Some of you may know by now that Bobby is interested in attending the U.S. Naval Academy for college. Because of this, he wanted to see some of the Pacific Fleet, which is mostly stationed in San Diego. We hoped to see a few ships today, but we had no way of knowing what a great day it would turn out to be. The U.S. Navy went all-out to make it special for all five of us, but especially for Bobby.
This is a run-down of most of the highlights of our day:
9:00 AM - We began the day with a tour of the U.S.S. Jefferson City, which is an attack class submarine. The Jefferson City is based at the Point Loma Naval Base in San Diego. The amazing thing was that the ship's captain gave us the tour himself. We saw everything interesting that was not classified. The kids' favorite parts were looking through the periscope, seeing the captain's small personal quarters, and eating doughnuts in the galley.
11:00 - Now on the other side of the large bay/harbor that sits right in the heart of the city, we visited the U.S.S. Kidd. This is the Navy's newest destroyer in the Pacific Fleet. Bobby was very pleased to get a tour from bow to stern (from, again, the ship's captain). We basically saw everything, or at least everything that they were allowed to show us. One interesting thing is that this ship was built with very few right angles on the outside, thereby making it very difficult to be spotted by radar. It is very high-tech, using stealth and other types of advanced technology.
12:30 - As we were getting a quick bite to eat, our tour guide for the day somehow used his contacts within the San Diego Chargers (the city's professional football team) to arrange a brief meeting with LaDainian Tomlinson, the team's star running back. Tomlinson had just finished filming a commercial on the naval base. After the commercial was completed, he walked over to Bobby, shook his hand, and told him that he was glad to meet him. He also shook everyone else's hands in our family (including mine - yeah!). Despite being a big star, Tomlinson seemed to be a very nice man. It was a nice contrast to the Michael Vick mess back in Virginia.
1:15 - After inhaling the remainder of lunch, we sped to the Navy Seal Training Center in Coronado. This is where the U.S. military produces its toughest soldiers (sorry to all you Army Rangers or Marines out there; I think the Seals have you beat). We were given a tour, once again by the commanding officer, that focused on their obstacle course. Mary wanted to give it a try, but fortunately time wouldn't allow it. If I had attempted to complete it, I would currently be blogging from a local E.R. instead of from my hotel room. Bobby's favorite part of going to the Seal Training Center was getting to hold various weapons (guns) that the Seals use. After watching a video on how tough it is to become a Seal (6 months of training; most applicants do not make it through), Bobby said, "I still want to be an officer in the Navy, but I don't want to be a Seal."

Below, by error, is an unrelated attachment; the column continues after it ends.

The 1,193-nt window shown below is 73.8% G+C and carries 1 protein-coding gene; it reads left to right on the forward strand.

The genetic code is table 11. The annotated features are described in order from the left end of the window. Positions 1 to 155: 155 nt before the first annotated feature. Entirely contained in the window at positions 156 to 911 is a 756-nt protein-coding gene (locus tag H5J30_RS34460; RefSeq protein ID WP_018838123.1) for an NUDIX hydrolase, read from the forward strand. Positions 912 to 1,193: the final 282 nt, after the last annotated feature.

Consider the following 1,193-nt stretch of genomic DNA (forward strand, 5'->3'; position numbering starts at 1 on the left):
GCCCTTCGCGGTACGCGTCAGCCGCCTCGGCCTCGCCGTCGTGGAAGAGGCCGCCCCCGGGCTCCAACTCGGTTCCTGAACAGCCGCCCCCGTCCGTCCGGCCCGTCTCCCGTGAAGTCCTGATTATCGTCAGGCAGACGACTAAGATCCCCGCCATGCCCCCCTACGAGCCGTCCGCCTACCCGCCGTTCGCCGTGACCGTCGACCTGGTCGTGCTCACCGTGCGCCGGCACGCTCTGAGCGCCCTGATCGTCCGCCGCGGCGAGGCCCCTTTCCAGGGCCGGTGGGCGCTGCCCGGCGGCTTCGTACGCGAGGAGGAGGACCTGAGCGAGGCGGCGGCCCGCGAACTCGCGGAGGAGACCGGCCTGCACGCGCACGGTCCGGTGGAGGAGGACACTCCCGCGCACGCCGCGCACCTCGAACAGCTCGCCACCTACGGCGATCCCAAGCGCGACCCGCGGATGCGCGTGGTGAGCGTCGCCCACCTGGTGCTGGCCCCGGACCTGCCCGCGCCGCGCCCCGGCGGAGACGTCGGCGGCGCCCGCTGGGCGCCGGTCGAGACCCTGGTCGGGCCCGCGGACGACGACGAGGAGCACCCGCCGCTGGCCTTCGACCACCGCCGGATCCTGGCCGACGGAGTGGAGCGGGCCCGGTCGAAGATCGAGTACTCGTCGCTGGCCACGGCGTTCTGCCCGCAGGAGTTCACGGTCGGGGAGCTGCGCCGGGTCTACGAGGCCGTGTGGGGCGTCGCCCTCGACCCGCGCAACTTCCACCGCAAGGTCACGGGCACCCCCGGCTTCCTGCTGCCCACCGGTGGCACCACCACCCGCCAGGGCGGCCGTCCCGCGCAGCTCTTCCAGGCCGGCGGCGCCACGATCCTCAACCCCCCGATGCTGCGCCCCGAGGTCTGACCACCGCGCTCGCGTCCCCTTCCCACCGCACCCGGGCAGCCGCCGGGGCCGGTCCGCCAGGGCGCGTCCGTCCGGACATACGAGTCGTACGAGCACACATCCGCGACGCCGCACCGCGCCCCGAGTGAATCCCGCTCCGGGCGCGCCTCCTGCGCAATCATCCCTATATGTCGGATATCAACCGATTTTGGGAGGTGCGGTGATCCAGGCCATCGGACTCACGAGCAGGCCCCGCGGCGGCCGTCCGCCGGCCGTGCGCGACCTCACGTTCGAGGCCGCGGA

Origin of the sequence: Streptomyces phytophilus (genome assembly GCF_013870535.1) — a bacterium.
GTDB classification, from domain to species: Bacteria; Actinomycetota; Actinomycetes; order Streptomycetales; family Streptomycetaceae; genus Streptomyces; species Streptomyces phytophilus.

2:30 - We were hoping to get a boat ride around the San Diego harbor, and this was it. We visited the Navy SWCC (Special Warfare Combatant-Craft Crewman) center, which was basically across the street from the Seal facility. SWCC, by the way, is pronounced "swick." These are the guys who drive the really cool, really fast boats of the Navy. To read more about it, click here. After being greeted and shown around by, you guessed it, the commanding officer, two other officers took us out on the harbor for a spin in one of their fast boats. For part of the trip, and this is no joke, we were traveling at 50 m.p.h. Wow! It was a blast. I'm just glad my sunglasses didn't go flying into the harbor. Bobby even got to drive the boat a bit. The above picture shows one of the Navy guys driving. The picture below shows Bobby driving (Yikes).
4:15 - The day concluded with what was probably the best part. We were given a full tour of the U.S.S. Ronald Reagan, which is the largest military ship in the world. Amazingly, this aircraft carrier's captain gave us the tour himself (he is standing with Bobby in the top photo of this post). He was a kind and gracious man, answering all of Bobby's many questions and spending over an hour with us. We got to see, among other things, the flight deck, the hanger bay, the bridge, the captain's quarters (which are based on the "Red Room" in the white house), and the Reagan museum on board. The museum has personally signed letters of the former president, a piece of the Berlin wall, and other items from the Reagan presidency. In the last photo below, Bobby is in the Reagan museum.
We thank the Lord for giving us this opportunity. This trip really has given Bobby something concrete to look forward to during the difficult times of chemotherapy, weakness, illness, and isolation. We also thank the U.S. Navy for going above and beyond the call of duty today.
Tomorrow we are off to visit Legoland.